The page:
An article published in the Journal of Ethical Human Psychology and Psychiatry asks why the psy-disciplines (psychology and psychiatry) in India remain relatively silent on the epidemic of farmer suicides. The article, written by Sudarshan R. Kottai, a philosopher at Christ University in Bengaluru, questions why, as Indian farmer protests grow increasingly deadly, psychologists and psychiatrists in the country appear unwilling to address the social, political, and economic factors that contribute to the mental and emotional suffering of this population.
“Compassionate common sense has driven people across the globe, cutting across social divides to speak against state-sponsored human rights violations on protesting farmers. Yet, we witnessed deathly silence on the part of mainstream mental health systems/professionals even after many farmers lost their lives at the protest sites,” Kottai writes.
“What stops the mental health systems from engaging with the political contexts that exacerbate distress? Why are mental health professionals reluctant to ‘diagnose’ the state that institutes inhuman and degrading treatment on farmers? Why is it more challenging for mental health professionals to offer full-throated support to end arbitrary neoliberal capitalist policies with deleterious effects on farmers’ psychological health? Why are mental health professions not among the most vocal in leading the call for human rights protection?”
Indian farmers have been protesting the privatization and individuation of farming in India since the early-90’s when pro-corporate laws and neoliberal policies from the Global North began to make their way to the Global South. By 1991, government officials had grown apathetic to traditional modes of agriculture and began to increasingly favor large and expensive modes of production. The switch to these farming methods has impacted the farmers, transforming work, life, and identity.
As ‘big-farm-a’ grows larger, so does the amount of money it costs to keep up for small family farmers. As their debt increases, so does their likelihood of suicide. Similar trends have been found in American medical debt holders and American farmers in the Midwest.
In response, farmers have begun to protest state policies. However, the protest movements have often met brutal opposition. As a result, over 150 farmers have died camping on the Delhi borders, and more than 50 have died by suicide protesting the government to repeal laws. Often, these suicides are medicalized rather than seen as a result of oppression. Kottai, in his article, highlights the loss of life:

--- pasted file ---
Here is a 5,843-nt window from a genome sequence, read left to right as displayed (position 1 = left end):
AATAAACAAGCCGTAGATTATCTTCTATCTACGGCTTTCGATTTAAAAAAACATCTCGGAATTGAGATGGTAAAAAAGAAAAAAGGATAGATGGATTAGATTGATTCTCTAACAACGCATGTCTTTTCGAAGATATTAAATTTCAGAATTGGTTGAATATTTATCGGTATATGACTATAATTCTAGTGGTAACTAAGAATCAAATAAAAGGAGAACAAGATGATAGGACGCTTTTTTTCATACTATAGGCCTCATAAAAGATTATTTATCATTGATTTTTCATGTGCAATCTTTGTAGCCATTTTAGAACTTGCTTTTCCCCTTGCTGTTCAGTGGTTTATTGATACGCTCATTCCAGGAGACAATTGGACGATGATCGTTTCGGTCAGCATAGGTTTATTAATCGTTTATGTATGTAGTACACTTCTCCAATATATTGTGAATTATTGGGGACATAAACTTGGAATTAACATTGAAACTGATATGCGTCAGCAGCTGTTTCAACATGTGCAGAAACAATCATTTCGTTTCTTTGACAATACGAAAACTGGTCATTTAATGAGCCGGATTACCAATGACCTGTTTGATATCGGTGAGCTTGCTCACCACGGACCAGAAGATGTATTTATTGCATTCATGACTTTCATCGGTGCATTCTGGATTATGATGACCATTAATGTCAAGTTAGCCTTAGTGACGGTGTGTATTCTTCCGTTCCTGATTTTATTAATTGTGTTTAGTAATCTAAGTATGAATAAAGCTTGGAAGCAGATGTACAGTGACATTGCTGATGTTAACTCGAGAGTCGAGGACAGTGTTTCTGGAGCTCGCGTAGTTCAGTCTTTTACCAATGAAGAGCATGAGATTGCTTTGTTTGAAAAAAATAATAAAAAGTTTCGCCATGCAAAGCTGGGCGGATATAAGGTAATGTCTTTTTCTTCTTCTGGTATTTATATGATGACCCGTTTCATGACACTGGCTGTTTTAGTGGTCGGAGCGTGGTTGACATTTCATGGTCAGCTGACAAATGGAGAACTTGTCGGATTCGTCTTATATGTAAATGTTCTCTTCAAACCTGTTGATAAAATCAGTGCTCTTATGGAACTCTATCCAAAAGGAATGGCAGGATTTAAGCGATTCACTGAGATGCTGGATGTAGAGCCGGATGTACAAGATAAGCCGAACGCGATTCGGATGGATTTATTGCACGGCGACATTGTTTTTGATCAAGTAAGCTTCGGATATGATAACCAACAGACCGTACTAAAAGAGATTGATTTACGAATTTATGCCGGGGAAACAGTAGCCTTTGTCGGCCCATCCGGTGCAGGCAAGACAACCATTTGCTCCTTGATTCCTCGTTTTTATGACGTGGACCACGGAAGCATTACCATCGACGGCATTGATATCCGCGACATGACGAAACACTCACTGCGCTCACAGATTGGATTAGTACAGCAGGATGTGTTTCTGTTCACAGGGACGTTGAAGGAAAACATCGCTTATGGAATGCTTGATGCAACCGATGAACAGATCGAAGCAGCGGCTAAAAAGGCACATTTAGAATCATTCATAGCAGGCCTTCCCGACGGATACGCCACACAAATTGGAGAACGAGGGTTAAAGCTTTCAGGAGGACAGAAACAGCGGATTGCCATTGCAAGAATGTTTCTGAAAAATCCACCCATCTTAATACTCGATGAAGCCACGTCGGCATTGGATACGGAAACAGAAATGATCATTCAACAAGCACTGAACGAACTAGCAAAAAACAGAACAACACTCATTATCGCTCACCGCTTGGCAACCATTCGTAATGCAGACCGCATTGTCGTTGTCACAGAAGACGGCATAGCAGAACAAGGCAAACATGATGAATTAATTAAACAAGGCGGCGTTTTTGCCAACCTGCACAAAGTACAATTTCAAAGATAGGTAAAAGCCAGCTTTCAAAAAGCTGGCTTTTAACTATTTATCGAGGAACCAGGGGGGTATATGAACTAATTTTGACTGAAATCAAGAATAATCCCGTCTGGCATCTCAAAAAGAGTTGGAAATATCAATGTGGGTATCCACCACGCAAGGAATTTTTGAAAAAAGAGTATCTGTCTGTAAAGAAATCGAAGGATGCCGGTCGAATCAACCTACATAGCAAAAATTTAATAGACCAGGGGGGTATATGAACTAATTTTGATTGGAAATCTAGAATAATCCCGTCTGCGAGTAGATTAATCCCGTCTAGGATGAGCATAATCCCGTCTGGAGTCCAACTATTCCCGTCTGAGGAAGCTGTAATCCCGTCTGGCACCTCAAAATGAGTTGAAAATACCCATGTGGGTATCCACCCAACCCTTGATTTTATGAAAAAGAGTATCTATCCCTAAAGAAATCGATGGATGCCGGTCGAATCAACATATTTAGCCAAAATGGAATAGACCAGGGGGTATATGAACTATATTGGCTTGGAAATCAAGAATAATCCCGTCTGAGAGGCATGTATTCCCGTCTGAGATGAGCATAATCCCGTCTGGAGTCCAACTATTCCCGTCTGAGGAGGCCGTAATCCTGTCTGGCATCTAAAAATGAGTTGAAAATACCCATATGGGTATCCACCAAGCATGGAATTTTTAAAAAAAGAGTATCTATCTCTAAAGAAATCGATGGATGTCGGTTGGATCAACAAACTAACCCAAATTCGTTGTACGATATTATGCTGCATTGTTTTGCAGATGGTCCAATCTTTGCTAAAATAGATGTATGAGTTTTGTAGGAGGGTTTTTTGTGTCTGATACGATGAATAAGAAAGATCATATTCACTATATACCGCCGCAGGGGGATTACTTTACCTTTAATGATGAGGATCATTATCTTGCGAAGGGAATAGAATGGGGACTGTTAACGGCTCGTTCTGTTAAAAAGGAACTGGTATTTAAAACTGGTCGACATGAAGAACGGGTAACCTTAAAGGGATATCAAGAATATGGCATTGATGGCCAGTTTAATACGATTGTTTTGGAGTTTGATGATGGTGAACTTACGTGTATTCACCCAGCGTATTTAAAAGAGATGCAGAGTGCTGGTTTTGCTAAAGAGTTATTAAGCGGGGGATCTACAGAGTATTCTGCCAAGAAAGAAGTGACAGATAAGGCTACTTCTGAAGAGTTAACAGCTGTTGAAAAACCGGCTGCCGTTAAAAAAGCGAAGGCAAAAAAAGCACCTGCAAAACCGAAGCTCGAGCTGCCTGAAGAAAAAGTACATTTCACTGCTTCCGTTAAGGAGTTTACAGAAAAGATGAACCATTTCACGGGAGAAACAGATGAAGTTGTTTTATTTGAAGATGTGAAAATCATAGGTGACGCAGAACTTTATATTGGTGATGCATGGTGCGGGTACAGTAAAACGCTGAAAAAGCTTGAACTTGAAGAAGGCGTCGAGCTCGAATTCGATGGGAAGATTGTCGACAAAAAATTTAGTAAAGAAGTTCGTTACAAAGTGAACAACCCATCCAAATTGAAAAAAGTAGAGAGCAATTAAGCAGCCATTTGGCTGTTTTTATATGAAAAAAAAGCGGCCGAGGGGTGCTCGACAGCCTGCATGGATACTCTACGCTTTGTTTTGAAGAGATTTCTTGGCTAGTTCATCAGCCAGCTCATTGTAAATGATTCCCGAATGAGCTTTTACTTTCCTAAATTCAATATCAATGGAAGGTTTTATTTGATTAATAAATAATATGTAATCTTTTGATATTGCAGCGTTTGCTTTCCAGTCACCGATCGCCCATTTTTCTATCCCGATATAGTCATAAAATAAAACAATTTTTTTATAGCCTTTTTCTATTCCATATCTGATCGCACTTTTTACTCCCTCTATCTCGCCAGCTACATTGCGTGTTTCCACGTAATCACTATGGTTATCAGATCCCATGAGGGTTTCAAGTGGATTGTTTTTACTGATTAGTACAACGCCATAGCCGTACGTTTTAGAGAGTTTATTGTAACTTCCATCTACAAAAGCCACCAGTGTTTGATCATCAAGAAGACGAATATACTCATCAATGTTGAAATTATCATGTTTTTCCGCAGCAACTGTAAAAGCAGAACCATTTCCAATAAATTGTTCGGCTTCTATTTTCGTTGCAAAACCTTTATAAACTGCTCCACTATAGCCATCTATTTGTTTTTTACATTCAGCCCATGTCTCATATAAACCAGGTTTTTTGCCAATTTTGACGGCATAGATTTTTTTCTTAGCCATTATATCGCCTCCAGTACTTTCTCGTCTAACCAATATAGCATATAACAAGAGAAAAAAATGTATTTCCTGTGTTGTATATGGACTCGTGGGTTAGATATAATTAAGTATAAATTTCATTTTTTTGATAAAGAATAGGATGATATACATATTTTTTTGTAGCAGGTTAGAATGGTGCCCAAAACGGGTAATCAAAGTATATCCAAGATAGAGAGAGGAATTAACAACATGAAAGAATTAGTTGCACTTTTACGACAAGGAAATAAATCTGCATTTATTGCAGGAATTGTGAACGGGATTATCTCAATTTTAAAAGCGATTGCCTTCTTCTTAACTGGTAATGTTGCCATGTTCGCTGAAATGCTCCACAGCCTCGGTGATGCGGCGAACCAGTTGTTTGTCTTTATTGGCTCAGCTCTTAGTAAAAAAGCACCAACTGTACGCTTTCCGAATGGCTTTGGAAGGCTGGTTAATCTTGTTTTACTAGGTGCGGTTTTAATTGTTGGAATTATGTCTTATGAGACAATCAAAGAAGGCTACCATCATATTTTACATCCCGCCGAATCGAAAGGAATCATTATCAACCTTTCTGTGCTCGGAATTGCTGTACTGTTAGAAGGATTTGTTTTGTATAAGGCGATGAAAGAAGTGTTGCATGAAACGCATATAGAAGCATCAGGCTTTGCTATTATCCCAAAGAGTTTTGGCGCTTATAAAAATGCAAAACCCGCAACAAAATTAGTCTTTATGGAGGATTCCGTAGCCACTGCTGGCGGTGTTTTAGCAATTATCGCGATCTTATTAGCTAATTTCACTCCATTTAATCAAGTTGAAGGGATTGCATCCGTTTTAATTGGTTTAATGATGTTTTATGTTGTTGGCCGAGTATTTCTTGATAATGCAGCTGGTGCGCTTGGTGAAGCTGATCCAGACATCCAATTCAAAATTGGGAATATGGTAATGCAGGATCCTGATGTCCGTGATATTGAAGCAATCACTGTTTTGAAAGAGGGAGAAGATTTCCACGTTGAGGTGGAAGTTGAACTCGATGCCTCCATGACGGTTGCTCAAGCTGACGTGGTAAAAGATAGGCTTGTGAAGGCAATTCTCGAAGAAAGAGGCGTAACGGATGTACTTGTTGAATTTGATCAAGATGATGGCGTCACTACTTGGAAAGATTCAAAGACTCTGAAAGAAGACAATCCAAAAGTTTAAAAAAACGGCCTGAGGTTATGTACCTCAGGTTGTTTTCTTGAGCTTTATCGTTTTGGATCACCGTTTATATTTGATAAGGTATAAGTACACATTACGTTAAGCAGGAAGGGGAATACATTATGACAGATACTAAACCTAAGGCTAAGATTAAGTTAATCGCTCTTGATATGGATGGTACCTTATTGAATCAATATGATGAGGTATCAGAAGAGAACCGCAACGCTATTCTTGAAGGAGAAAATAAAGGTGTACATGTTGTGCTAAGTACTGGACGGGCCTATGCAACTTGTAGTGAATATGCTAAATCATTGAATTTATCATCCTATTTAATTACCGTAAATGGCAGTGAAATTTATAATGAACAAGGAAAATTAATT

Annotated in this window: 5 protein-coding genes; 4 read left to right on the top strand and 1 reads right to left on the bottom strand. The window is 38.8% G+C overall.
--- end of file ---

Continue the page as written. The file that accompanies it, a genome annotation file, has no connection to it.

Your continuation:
“A majority of those committing suicide were small farmers who had been adversely affected by the introduction of neo-liberal economic policies during the early 1990s. Some of these had over-extended themselves financially. Not only had their agricultural income declined as a result of crop losses, but their costs of cultivation and indebtedness to informal agencies had increased.”
Despite the protest movements, the psy-disciplines remain silent. After surveying India’s psychiatry and psychology journals, Kottai found a total of eight papers published in the Indian Journal of Psychiatry on Indian farmer suicides and death. Most of which, he points out, urge a reduction to the access of means and an increase the access to psychiatry, psychology, and medication.
However, Kottai is wary of increasing access to the psy disciplines as they have also been affected by the Global North’s tendency to locate the issue within the individual rather than the system.
“Decontextualization of suffering is rampant in mental health disciplines that perform ‘scientific mimicry,’” Kottai writes. “In other words, methodological individualism, which focuses on individual characteristics as causes of social phenomena, reifies mental distress stemming from oppression by the state as individual mental disorders.”
He argues that farmer suicides ought to be seen as a social justice issue, not as an individual issue that can be solved with an individual solution such as medication or therapy. Instead, Kottai sees the deaths as a systemic issue that needs to be solved at the systems level.
However, Kottai does note that there is still some efficacy for the psy disciplines beyond naming neoliberalism as the core issue for farmers. He writes that Indian psychologists and psychiatrists can play a role by “bearing witness” to the stories of injustice is crucial to the overall wellbeing of the farmers as they navigate the system. It is through bearing witness and the giving of language to experience that the psy disciplines can become more rights-based and emancipatory, rather than complicit and complacent.
“Only a rich tradition of value-based, emancipatory thinking in mental health theory and praxis can bring mental health professionals, farmers, and agricultural laborers to forge solidarities in times of dispossession and crises,” Kottai writes.
“Psy disciplines cannot remain apolitical in their quest to be ‘scientific,’ for human rights/social justice and mental health stand for one another, highlighting the crucial role of resistance, empowerment, collective understanding and activism in realizing mental health for all.”
Kottai, S. (2021). Farmers’ Protests, Death by Suicides, and Mental Health Systems in India: Critical Questions. Ethical Human Psychology and Psychiatry, 23(2), 70-88. (Link)